If an ID is hard to fake, it will have a lot less fake ID’s on the population; eventually any ID could be faked, of course. The goal is to reduce the amount of fake IDs.

  116. 116
    Glennsyank13 says:

    If you aren’t a citizen of the US, why does the US care if you leave?

  117. 117
    Mandramas says:

    @Glennsyank13: Well maybe because US cheap ID protocol allow you to identify domestically with a passport.
    And because, in a sense, a Passport grant you a protection as a citizen in a foreign country.

  118. 118
    Maude says:

    @cleek:
    Your passport is on record. You can ask them to verify.
    Write the number down and keep it.
    Last week, I opened a new checking account.
    The questions verify your past address and phone number.
    The time before, when I got a checking account, no such thing, it was easier. Has to be because of 9/11.

    Edit, I used my passport as ID.
    Also, traveling in another country, I never handed my passport to anyone, I kept a hold on it. It was the only thing I had to prove I was a US citizen.

  119. 119
    tess says:

    @TooManyPaulWs: If you need a certified copy of your birth certificate, there’s a service called VitaChek. It’s more expensive than going to the health department in the county where you were born, but they get the job done.

    We accept passport applications where I work. I can tell you now that a big problem is elderly people born at home, which may not seem common, but some states (ahem, NC) didn’t even require things like birth or death certificates until the 1930s. You’d be surprised how many people go visit their grandkids while they do a semester abroad.

    I get that it isn’t for everyone, but the inconsistencies between what we hear from our regional office and what’s in the rule book and even what gets presented at training seminars means they really don’t have the staff/ability to handle this type of new path to passports for those with documentation issues.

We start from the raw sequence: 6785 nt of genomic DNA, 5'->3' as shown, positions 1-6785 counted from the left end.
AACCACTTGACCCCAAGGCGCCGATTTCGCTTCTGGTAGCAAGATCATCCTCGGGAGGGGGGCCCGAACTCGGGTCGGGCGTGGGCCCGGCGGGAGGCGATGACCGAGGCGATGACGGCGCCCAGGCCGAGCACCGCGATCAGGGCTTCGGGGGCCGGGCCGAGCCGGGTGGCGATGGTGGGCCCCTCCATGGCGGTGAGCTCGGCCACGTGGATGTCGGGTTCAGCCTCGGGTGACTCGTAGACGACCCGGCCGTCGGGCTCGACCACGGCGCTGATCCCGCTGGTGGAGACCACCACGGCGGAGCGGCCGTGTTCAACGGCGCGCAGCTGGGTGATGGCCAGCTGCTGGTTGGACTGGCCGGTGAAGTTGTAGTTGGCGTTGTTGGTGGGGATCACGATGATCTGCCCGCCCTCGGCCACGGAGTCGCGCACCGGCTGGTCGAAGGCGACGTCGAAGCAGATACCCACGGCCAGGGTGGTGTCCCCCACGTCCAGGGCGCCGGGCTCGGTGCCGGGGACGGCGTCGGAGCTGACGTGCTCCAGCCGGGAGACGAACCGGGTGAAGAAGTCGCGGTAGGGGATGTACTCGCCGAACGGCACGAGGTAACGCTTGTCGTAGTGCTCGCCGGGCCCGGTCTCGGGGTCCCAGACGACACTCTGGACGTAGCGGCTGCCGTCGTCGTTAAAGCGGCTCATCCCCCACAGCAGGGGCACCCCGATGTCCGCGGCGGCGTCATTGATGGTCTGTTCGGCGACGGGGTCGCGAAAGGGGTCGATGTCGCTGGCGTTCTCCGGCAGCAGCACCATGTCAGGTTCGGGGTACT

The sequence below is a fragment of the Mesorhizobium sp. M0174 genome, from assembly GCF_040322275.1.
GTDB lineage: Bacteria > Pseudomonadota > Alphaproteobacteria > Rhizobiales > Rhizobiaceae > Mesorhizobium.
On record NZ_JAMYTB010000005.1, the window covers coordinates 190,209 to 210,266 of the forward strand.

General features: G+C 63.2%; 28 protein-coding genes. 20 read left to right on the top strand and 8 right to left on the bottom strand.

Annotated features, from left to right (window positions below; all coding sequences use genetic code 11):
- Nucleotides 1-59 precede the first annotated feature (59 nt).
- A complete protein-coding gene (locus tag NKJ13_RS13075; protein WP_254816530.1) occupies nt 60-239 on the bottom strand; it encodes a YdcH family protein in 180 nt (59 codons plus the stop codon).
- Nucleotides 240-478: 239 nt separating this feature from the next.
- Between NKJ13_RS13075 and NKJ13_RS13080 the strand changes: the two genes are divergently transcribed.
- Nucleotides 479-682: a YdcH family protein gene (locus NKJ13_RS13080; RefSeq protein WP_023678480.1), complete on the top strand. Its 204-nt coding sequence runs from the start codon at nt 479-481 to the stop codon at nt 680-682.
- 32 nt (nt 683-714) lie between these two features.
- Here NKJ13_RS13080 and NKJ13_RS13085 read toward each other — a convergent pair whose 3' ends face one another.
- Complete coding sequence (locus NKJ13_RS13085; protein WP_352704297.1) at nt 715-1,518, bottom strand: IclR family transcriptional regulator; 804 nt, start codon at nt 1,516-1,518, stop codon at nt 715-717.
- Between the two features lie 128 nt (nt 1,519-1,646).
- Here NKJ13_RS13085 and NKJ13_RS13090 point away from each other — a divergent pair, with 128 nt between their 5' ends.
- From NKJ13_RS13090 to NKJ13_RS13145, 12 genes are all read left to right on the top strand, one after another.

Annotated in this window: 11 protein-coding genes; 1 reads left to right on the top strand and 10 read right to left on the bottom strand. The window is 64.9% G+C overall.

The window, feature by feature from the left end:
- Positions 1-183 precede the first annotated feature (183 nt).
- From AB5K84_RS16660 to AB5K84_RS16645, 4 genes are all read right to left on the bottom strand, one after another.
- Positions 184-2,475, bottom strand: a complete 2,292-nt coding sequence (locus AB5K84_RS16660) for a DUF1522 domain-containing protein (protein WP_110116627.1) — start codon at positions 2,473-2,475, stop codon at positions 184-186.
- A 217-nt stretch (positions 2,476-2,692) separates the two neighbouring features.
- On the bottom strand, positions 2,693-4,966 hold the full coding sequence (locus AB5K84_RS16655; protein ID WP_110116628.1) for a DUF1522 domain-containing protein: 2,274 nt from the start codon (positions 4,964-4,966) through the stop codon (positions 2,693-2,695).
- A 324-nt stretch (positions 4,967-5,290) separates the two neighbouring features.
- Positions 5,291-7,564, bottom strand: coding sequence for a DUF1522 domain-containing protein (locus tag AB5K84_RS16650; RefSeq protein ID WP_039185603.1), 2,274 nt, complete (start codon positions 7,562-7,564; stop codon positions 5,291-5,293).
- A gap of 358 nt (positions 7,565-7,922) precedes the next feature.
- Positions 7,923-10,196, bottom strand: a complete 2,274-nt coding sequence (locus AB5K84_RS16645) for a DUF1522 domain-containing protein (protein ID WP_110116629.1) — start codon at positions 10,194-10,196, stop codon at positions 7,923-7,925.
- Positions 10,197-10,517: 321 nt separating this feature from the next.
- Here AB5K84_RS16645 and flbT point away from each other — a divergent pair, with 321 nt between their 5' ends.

ETA: had said they were the biggest problem. They aren’t: it’s the people who bring in a 7-year-old to translate federal documents for them. And the idiot college students who didn’t read their orientation packet and think that we actually issue them the passport, so showing up a week in advance of their trip is feasible.

  120. 120
    dino goposaur says:

    45 minutes per question, not the entire form.

    Also, it is not perjury to state “I cannot remember”

  121. 121
    nathaniel says:

    As people have pointed out, but I will point out again as many of you seem to not understand this, these requiremetns only apply to people who can not prove their identity the traditional way. This is very few people. For these people these requirements make it easier than the existing process, because it actually now defines what you need to do to prove your identity.

    As someone who has undegone security investigatiosn of various sorts, I can tell you if you can’t remember something it is okay. I hold a top secret clearance and on my investigation form I have listed the name and address of a private tutoring insitution in Korea as my place of employment and my residence in that country for a period of a year. I have no clue if the school is still in existance, I certainly don’t have anyway to contact anyone there anymore, but the limited info I did provide satisfied the requirement for a TS clearance. the same will apply here, get somewhere in the neighborhood with a reasonable explanation of why you don’t remember more, they will be happy.

  122. 122
    Lol says:

    My gf managed to lose all her papers and we were 4500 miles from her birthplace. You have to be thorough an methodical but we pieced together everything to get her a new ID (last state she got one was on the other side of the country) and eventually a passport. Gov’t workers will help you find a way if you explain your situation and not act like an asshole.

    I’m guessing mclaren took one look at the problem and gave up when it couldn’t be solved right away. Of course, that *is* the Firebagger way…

  123. 123
    different church-lady says:

    @Glennsyank13: Pssst… they don’t care when you leave. They care when you come back.

    @Lol:

    Gov’t workers will help you find a way if you explain your situation and not act like an asshole …. I’m guessing mclaren took one look at the problem and gave up when it couldn’t be solved right away.

    You don’t think there’s a connection, do you?

  124. 124
    Humber Dinglepencker says:

    This proposal reminds me of the stuff my friends used to write after dropping a mega-load of pure LSD. This proposal actually makes sense then my friends’ writings.

  125. 125